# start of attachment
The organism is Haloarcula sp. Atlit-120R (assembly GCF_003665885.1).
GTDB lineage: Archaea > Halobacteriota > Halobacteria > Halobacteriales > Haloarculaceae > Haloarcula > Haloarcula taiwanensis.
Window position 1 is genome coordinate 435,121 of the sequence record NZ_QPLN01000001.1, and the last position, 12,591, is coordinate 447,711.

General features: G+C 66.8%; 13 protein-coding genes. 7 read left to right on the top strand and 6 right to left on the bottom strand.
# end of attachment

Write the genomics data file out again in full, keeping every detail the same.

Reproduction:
The organism is Haloarcula sp. Atlit-120R (assembly GCF_003665885.1).
GTDB lineage: Archaea > Halobacteriota > Halobacteria > Halobacteriales > Haloarculaceae > Haloarcula > Haloarcula taiwanensis.
Window position 1 is genome coordinate 435,121 of the sequence record NZ_QPLN01000001.1, and the last position, 12,591, is coordinate 447,711.

General features: G+C 66.8%; 13 protein-coding genes. 7 read left to right on the top strand and 6 right to left on the bottom strand.